Despite it being the weekend before the Love Parade trance monkey circus, many Berliners were not deterred from enjoying themselves. And by the end of the evening there was gratitude all-round for both Matt and Mark, who both gave 100 per cent Brian. The traditional warm German welcome? Definitely, so why don’t we and the Italian officials ditch those decades-old stereotypes? Berlin: a city still rough at the edges but high on energy and well worth a visit, so book a cheap flight and go.
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Monday, July 07, 2003

‘Awaken Gentle Mass Touching’
Whore Cull loved Glastonbury 2003

So they’ve improved the security so you can’t jib in for nothing. Actually quite sensible really – while it may have been part of the fun in the past to sneak in, this clearly also appealed to those who liked the idea of a huge big pen of punters in tents to go and rob. (This and other measures are important because, as our west country correspondent tells us, although Pilton’s residents get free tickets, money for a fete of their own and computers for the local schools, they also have to have security on their front gates to prevent idiots from kicking off every year.) Besides, I get more than enough “edge” walking through London at night and don’t need it when I’m studiously trying to experiment with the range of drugs on hand in this rural chemistry lab.

This year the atmosphere was one of the best things – there’s everything to be said for having umpteen different enormous but benign crowds to lose yourself in, only some of which were availing themselves of spine-melting repetitive beats. Talking of which, big, er, shoutz to KRAFTY KUTS on Friday afternoon – while it may have been the spot of rain that drove the huge crowd into the Dance Tent at that moment, Krafty, late of Brighton’s wonderful Bust the Box, succeeded in getting them jumping. At the other end of the festival SQUAREPUSHER plied his usual live act of seldom-danceable howling metallic chaos, leavened by FX-laden cries of “MAKE SOME FUCKING NOISE” and a rather quaint solo bass cover of Herbie Hancock’s Chameleon, until the crush was too much (or was it the curfew?) and he had to stop.

OK there’s undoubtedly plenty that’s lame about Glasto – the diesel fumes from the endless burger vans, the miasma of shit that hangs over vast areas when the bogs are being drained (though using said bogs was seldom as revolting as legend would have it), the succession of dreary guitar bands, the bars sporadically running out of beer and charging £3 for a pint of orange juice, the incredulity-inducing mark-ups at the grocery stores and so on. And even if the main thing going for the majority of acts was unadorned nostalgia, even the Cull appreciates the occasional chance to revisit those anthems of youth – take your pick: the SCREAM, SUPER FURRIES, BUNNYMEN, DE LA SOUL, THE WATERBOYS (offering the same career-spanning set twice over the weekend), REM, RADIOHEAD, etc). Great sets too from SPARTA (Texan ex-At The Drive In screamy alt.rock) and California’s disarmingly genuine GRANDADDY. Only the FLAMING LIPS sorely disappointed, especially after a blow-away set in the New Tent in 2000. Dom Joly animal costumes have long since ceased to be in any way entertaining, still less so on a stage at the other end of a huge field – and getting tens of thousands of people to sing Happy Birthday to a roady’s daughter was twee as fuck. JULIAN COPE no doubt would have let us down as well unfortunately, had we stayed any longer than was necessary to discover that even Don-Eye Skinner had stayed at home this time and it was yet another tedious solo outing rather than the hoped-for band appearance – great in small clubs Julian but a shocking waste of an enormous tent.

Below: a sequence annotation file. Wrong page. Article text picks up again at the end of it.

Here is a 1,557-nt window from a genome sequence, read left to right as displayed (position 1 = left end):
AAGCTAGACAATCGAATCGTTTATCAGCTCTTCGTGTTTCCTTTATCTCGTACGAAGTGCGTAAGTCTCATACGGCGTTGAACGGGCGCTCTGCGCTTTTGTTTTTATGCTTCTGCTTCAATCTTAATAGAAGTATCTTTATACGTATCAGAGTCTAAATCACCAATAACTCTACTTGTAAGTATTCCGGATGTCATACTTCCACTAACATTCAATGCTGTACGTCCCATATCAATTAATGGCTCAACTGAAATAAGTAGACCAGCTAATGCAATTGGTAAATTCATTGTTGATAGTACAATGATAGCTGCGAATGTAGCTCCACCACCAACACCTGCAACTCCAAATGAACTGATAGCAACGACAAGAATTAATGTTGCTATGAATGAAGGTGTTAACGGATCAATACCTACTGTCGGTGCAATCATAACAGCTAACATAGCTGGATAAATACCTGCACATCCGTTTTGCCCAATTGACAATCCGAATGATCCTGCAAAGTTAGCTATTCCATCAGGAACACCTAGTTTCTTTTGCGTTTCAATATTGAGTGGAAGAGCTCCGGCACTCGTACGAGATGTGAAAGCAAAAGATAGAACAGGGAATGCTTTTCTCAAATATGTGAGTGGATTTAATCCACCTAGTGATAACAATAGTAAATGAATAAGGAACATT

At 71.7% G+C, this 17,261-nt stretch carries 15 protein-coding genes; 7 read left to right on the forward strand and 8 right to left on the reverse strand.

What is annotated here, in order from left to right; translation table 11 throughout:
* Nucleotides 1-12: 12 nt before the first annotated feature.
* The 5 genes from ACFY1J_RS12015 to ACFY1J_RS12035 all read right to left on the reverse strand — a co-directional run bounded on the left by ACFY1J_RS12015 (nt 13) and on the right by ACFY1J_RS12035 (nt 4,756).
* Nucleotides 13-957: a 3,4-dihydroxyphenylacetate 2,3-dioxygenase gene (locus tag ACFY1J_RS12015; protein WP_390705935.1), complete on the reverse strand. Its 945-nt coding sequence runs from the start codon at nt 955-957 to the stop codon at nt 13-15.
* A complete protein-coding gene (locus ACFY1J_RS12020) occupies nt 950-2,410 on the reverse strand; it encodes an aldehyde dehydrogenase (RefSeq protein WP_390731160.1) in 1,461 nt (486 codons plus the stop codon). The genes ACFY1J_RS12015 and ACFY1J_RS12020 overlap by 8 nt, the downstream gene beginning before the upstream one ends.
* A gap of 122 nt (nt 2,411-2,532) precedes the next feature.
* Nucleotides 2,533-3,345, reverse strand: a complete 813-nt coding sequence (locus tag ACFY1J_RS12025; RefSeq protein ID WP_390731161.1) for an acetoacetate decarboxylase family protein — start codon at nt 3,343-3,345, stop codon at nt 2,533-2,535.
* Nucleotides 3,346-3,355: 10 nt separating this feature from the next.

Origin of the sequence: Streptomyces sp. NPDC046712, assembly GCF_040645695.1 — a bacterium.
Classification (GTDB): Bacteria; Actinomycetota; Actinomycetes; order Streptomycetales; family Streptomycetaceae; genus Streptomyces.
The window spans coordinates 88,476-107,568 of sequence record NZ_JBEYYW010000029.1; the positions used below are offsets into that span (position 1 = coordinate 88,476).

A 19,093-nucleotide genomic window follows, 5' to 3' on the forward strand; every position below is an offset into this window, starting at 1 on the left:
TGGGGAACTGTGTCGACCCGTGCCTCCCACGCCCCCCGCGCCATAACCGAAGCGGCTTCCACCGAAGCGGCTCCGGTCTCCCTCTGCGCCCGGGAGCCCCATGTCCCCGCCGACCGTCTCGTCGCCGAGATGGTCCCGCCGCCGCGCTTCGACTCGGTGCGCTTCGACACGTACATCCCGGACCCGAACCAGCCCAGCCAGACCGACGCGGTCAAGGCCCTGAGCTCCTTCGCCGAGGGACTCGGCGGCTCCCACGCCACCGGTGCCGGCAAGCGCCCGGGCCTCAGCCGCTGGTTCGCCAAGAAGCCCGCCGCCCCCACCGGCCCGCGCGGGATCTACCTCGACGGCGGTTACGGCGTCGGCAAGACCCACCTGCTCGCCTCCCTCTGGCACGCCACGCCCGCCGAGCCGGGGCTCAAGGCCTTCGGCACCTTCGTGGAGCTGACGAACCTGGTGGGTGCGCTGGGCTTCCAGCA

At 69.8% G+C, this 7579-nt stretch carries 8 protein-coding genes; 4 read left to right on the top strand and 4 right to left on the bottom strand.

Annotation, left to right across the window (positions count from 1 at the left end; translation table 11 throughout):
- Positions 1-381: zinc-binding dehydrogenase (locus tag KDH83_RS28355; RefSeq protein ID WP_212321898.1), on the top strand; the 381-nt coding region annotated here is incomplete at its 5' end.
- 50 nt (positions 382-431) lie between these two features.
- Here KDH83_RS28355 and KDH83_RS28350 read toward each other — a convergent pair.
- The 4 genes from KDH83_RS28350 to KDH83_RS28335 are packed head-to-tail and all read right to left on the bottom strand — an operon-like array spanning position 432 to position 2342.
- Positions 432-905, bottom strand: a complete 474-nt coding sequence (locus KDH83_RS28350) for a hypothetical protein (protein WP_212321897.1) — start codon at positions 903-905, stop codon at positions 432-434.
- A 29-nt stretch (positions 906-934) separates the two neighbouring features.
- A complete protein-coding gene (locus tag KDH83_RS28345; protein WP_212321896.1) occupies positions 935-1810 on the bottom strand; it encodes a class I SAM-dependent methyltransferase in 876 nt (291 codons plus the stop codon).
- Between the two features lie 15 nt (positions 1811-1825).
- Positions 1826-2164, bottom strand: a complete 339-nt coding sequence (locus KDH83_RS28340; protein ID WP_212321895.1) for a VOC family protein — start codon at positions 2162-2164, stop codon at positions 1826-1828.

Is it always some form of nostalgia that makes you want to hear a record you like played live? Where do memory and impression collide? In any case, it was Yes, yes YES!, who really impressed me. Introduced to their music before I learned that it was unacceptable to be ostentatiously good at your instrument, to be a bit imaginative with the rock song form and to be a stinking rich hippy (remind me why this is worse than being a stinking rich gangsta or anything else?), their huge intricate opuses with lyrics as vague and lovely as Whitehouse’s are revolting, really did it for me. Admittedly they wasted 10 minutes early on, playing recent track Magnification (yes, they’re still recording) that came across as even more extreme self-parody than the rest of the set (which mostly came from the cracking early ’70s albums Fragile & Close to the Edge). But they more than atoned for this with a stunning version of Awaken (from Going for the One), which if it had lyrics about horses and naughty schoolboys (instead of “high vibrations” and “gentle mass touching”) wouldn’t have been out of place in a Cardiacs set [Jesus, the streetcredometer has just imploded – Ed].

As ever, best of all about the festival (besides the drugs) was the vast range of diverting things going on, especially after the main stages had shut down for the night. I’d never have guessed how lovely it would be to happen unexpectedly upon an impromptu fiddle and ukulele set in a Greenfields café, or screenings of weird Jam-style films in the solar powered cinema, or five hours of Gypsy wedding music in Lost Vagueness’ “secret” ballroom. Sure, it’s a great big hippy theme park, but for every boring old band you go to hear because you think you like them, you’ll be blown away the next minute by some vibrant ensemble playing folky stuff you’d have expected to hate. And the Fair Trade coffee and organic brownies are magnificent.